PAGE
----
Guy Ladd Frost designed many of Long Island's split-level houses and...

Guy Ladd Frost designed many of Long Island's split-level houses and was dedicated to historical and architectural preservation. Credit: Frost family

Guy Ladd Frost, a Roslyn and East Hampton architect and preservationist who had fought on behalf of the Bridgehampton Race Circuit auto track, died March 14 at age 85.

He died at the Sands Point Center for Health and Rehabilitation in Port Washington, said his daughter, Jessica Frost. Diagnosed with Lewy body dementia in 2012, he was moved to the facility last year after suffering a stroke.

An architect with a degree from the Rhode Island School of Design, Frost designed many of Long Island's split-level houses and was dedicated to historical and architectural preservation. A motor sports enthusiast, he had a particular interest in "The Bridge," as the track, built in 1957, was known. It hosted such racing stars as Mario Andretti, A.J. Foyt, Richard Petty and Al Unser until a 1980s noise ordinance made it suitable only for amateur racing, and it was demolished in 1999 for a golf course.

Frost, a member of the Sports Car Club of America and a founder of the Bridgehampton Racing Heritage Group, himself competed in amateur races, in cars including a Fiat X1/9 and a vintage open-wheel Formula racer. From 2004 to 2010, he organized celebrations for the Vanderbilt Cup Races in Garden City and Roslyn Harbor.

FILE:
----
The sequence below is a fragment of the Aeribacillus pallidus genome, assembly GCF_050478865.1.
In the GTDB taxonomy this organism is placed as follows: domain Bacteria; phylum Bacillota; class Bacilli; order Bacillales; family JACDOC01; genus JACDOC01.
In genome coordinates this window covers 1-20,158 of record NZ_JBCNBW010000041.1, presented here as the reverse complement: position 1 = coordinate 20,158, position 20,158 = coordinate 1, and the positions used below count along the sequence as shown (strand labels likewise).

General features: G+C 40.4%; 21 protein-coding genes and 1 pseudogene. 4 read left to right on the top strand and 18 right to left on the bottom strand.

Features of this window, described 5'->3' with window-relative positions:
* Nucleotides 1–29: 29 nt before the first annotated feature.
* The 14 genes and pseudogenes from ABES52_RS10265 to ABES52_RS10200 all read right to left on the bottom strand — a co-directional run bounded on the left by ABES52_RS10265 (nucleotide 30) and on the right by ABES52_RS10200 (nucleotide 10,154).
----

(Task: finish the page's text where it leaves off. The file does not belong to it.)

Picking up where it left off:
A member of the Town of North Hempstead's Historic Landmarks Preservation Commission, Frost worked to preserve structures in that town and in Roslyn, where his architectural drawings and papers were donated to the village's Bryant Library.

Guy Frost was born Jan. 17, 1934, in Brooklyn, to Rose and Stanley Frost.

From 1954 to 1958, he served as an aircraft controller in the U.S. Air Force in Japan and later Montauk. He met his future wife, Donna Dussault, in college, and they married on Memorial Day in 1959.

The couple purchased a home in Roslyn in 1965. There he became acquainted with oral surgeon and Navy captain Dr. Roger Gerry, a noted preservationist, with whom he spent a quarter-century helping to restore structures including the Ellen E. Ward Clock Tower. The Frosts moved to East Hampton in 1973 and to Port Washington in 2015.

As a father, "He was incredibly supportive," said Jessica Frost, 48, associate curator of the permanent collection of Guild Hall in East Hampton. "He had a great sense of humor and could be quite silly at times."

In addition to Jessica, he is survived by his wife; a second daughter, Erica French; a son, Christopher; and five grandchildren. A memorial is scheduled for Saturday, April 20, from 12 to 2 p.m. at The Bryant Library in Roslyn.

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